During an end-of-March virtual town hall, the Amherst College chief of police indicated his force would not accede to student demands to disarm.
This did not sit well with student activists who have demanded police disarmament since last year, The Amherst Student reports.
The Reclaim Amherst Campaign, with the support of the Association of Amherst Students, had released “a broad set of priorities” which would transform Amherst in order to “nurture […] an environment that is beneficial and responsive to its non-white students.”
The document states “As long as ACPD is armed, Black students will not be safe.”
At the town hall, ACPD Chief John Carter noted that after the death of George Floyd, his department conducted a thorough review and was found to already be in compliance with Massachusetts Police Accreditation Commission standards. These include a ban on the use of chokeholds and the expectation that bystanders speak up in instances of (police) excessive force.
However, Carter said, “Amherst College doesn’t exist in a bubble” — its campus police will remain armed as the “continued concern about hate violence and interpersonal violence has not abated.”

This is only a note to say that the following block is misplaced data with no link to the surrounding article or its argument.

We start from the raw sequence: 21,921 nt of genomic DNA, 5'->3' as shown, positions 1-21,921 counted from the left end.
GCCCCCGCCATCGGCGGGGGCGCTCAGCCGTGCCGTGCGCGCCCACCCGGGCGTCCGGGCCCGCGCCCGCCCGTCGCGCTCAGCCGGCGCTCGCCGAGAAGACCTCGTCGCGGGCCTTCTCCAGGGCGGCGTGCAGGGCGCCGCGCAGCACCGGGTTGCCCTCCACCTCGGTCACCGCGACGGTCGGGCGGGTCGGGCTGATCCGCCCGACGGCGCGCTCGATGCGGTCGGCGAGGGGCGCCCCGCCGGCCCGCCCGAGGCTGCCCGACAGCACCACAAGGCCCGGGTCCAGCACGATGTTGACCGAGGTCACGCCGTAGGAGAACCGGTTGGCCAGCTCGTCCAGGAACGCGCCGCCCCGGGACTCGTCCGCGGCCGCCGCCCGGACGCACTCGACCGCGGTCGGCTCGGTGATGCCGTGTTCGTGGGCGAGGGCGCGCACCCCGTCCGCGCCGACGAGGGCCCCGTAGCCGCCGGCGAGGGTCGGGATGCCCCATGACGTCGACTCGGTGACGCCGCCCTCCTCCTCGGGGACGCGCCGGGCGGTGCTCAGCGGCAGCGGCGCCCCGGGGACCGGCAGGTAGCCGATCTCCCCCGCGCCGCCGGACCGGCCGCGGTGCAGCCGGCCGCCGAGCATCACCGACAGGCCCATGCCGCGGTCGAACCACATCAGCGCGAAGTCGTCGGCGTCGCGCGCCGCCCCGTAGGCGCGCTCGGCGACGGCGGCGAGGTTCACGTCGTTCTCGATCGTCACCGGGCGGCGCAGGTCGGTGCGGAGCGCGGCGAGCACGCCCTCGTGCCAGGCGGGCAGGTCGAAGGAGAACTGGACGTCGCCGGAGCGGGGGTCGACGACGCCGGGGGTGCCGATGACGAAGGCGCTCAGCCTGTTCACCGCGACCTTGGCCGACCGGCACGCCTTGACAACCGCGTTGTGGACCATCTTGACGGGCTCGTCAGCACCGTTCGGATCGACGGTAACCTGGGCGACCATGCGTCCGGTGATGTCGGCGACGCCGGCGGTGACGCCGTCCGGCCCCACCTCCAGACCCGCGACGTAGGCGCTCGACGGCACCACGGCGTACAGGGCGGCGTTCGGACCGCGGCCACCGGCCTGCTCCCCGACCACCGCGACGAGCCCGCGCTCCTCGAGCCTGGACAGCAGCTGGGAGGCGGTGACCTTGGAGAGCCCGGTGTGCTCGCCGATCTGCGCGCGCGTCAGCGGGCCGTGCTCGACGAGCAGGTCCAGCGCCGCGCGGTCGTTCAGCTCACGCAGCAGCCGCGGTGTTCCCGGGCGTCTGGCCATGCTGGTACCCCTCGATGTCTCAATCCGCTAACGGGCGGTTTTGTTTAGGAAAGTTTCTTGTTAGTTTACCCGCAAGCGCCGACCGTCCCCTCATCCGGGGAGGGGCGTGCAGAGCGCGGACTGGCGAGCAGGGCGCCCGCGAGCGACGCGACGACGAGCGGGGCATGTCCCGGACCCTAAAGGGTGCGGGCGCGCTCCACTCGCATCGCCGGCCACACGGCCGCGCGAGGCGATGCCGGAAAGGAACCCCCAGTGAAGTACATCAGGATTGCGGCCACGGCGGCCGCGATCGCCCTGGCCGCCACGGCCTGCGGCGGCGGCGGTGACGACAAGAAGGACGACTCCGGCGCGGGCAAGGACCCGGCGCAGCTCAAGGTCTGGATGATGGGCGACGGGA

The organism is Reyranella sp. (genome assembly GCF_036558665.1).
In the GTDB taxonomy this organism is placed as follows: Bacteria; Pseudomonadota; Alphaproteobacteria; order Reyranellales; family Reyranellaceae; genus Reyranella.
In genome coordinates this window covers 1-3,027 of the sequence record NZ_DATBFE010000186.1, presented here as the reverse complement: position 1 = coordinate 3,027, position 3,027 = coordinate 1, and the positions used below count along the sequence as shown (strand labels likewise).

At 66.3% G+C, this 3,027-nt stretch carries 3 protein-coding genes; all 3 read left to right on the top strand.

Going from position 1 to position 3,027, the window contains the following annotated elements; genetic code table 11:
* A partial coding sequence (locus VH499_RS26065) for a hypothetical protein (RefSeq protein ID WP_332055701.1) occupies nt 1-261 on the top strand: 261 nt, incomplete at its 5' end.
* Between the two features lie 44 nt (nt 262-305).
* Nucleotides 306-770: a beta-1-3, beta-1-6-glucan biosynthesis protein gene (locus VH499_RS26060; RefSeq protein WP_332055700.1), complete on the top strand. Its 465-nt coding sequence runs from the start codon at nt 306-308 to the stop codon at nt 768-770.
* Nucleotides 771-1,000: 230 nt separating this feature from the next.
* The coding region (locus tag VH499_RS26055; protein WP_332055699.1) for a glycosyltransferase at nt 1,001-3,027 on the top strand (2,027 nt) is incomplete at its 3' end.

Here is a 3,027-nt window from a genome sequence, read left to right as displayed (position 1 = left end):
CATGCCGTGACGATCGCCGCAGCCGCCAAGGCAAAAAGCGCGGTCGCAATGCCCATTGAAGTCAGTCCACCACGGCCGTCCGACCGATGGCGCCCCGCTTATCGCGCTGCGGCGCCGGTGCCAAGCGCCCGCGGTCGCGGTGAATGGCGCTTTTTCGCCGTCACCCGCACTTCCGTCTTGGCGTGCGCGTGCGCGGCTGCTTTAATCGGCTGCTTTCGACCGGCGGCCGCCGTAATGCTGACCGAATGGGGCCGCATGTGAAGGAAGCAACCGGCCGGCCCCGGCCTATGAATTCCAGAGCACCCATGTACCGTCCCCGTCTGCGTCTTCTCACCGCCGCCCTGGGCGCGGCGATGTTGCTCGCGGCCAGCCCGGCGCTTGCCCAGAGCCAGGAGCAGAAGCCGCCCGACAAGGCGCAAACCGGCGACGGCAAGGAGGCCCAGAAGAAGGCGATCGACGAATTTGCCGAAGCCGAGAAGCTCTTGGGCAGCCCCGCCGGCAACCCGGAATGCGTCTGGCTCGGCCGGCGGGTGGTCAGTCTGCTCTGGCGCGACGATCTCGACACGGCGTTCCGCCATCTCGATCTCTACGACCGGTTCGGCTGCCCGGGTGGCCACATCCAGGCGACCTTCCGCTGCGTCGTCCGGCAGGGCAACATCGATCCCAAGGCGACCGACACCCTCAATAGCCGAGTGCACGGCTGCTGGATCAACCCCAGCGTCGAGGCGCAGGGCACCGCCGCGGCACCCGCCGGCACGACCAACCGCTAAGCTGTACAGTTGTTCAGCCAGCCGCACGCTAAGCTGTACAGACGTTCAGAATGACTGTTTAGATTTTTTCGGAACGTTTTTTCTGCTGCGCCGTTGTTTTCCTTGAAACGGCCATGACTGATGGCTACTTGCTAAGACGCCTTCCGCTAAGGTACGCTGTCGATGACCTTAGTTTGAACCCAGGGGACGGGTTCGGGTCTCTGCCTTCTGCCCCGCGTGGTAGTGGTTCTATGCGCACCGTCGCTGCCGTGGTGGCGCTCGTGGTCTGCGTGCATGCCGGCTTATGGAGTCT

“If anyone watches the news anymore,” Carter added, “you can see that the danger from aggressive folks around hate crimes, active shooters and other violence still exist on a regular basis.”
Carter said Community Service Officers (CSOs) would be used for “non-police related functions” such as patrols in academic buildings and for residence hall calls.
Association of Amherst Students President Jeremy Thomas responded to Carter by renewing AAS’s call for disarmament of the ACPD, and for a doubling of the number of counselors in the Counseling Center.
Students remained skeptical as to whether ACPD modifications “actually do enough to address the threat the police force poses to marginalized students, particularly Black students and students of color.”
According to the college’s annual Clergy Report [sic], which is published each year and reports the number and type of crimes committed on campus among other statistics, the majority of crimes on campus relate to alcohol and drug violations, followed by rape and fondling and burglarly [sic]. “None of these crimes are prevented by an on-campus police, and none require armed police interventions,” Thomas said.
Thomas also noted the fact that in the past twenty years, ACPD has never fired its weapons and has only ever displayed them twice. Instead, ACPD has used pepper spray to detain two people. ACPD records show, Thomas added, that only 26 individuals have ever been arrested by ACPD.
Students asked Chief Carter if there actually is a “material difference” between police officers and CSOs “given the disproportionate ways in which that power is exercised against people of color.” A member of the Black Student Union complained she had been “approached aggressively” by Community Development Coordinators regarding possible COVID violations.